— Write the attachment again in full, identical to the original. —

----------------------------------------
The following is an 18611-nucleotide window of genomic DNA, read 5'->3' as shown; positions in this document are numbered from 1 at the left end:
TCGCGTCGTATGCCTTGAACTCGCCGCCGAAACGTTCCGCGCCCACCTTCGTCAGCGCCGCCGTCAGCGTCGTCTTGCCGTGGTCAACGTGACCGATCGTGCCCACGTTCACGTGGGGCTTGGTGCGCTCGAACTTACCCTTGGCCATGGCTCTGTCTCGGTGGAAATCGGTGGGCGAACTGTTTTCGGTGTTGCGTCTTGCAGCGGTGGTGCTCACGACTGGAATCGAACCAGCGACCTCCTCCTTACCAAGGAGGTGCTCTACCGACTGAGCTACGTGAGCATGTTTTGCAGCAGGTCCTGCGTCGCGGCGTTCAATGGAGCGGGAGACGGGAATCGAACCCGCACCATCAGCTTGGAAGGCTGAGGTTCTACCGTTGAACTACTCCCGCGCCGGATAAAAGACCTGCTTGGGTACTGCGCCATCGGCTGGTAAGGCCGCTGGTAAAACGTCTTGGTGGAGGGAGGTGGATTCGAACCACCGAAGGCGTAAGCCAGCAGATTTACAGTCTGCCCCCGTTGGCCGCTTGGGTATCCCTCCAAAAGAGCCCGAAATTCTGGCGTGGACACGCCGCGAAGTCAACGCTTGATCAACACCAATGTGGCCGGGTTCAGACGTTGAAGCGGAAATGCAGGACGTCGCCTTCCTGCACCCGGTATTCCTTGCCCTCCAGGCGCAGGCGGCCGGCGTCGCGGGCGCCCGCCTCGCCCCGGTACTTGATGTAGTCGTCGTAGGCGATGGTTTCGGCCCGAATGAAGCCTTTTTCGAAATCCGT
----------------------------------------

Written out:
The following is an 18611-nucleotide window of genomic DNA, read 5'->3' as shown; positions in this document are numbered from 1 at the left end:
TCGCGTCGTATGCCTTGAACTCGCCGCCGAAACGTTCCGCGCCCACCTTCGTCAGCGCCGCCGTCAGCGTCGTCTTGCCGTGGTCAACGTGACCGATCGTGCCCACGTTCACGTGGGGCTTGGTGCGCTCGAACTTACCCTTGGCCATGGCTCTGTCTCGGTGGAAATCGGTGGGCGAACTGTTTTCGGTGTTGCGTCTTGCAGCGGTGGTGCTCACGACTGGAATCGAACCAGCGACCTCCTCCTTACCAAGGAGGTGCTCTACCGACTGAGCTACGTGAGCATGTTTTGCAGCAGGTCCTGCGTCGCGGCGTTCAATGGAGCGGGAGACGGGAATCGAACCCGCACCATCAGCTTGGAAGGCTGAGGTTCTACCGTTGAACTACTCCCGCGCCGGATAAAAGACCTGCTTGGGTACTGCGCCATCGGCTGGTAAGGCCGCTGGTAAAACGTCTTGGTGGAGGGAGGTGGATTCGAACCACCGAAGGCGTAAGCCAGCAGATTTACAGTCTGCCCCCGTTGGCCGCTTGGGTATCCCTCCAAAAGAGCCCGAAATTCTGGCGTGGACACGCCGCGAAGTCAACGCTTGATCAACACCAATGTGGCCGGGTTCAGACGTTGAAGCGGAAATGCAGGACGTCGCCTTCCTGCACCCGGTATTCCTTGCCCTCCAGGCGCAGGCGGCCGGCGTCGCGGGCGCCCGCCTCGCCCCGGTACTTGATGTAGTCGTCGTAGGCGATGGTTTCGGCCCGAATGAAGCCTTTTTCGAAATCCGT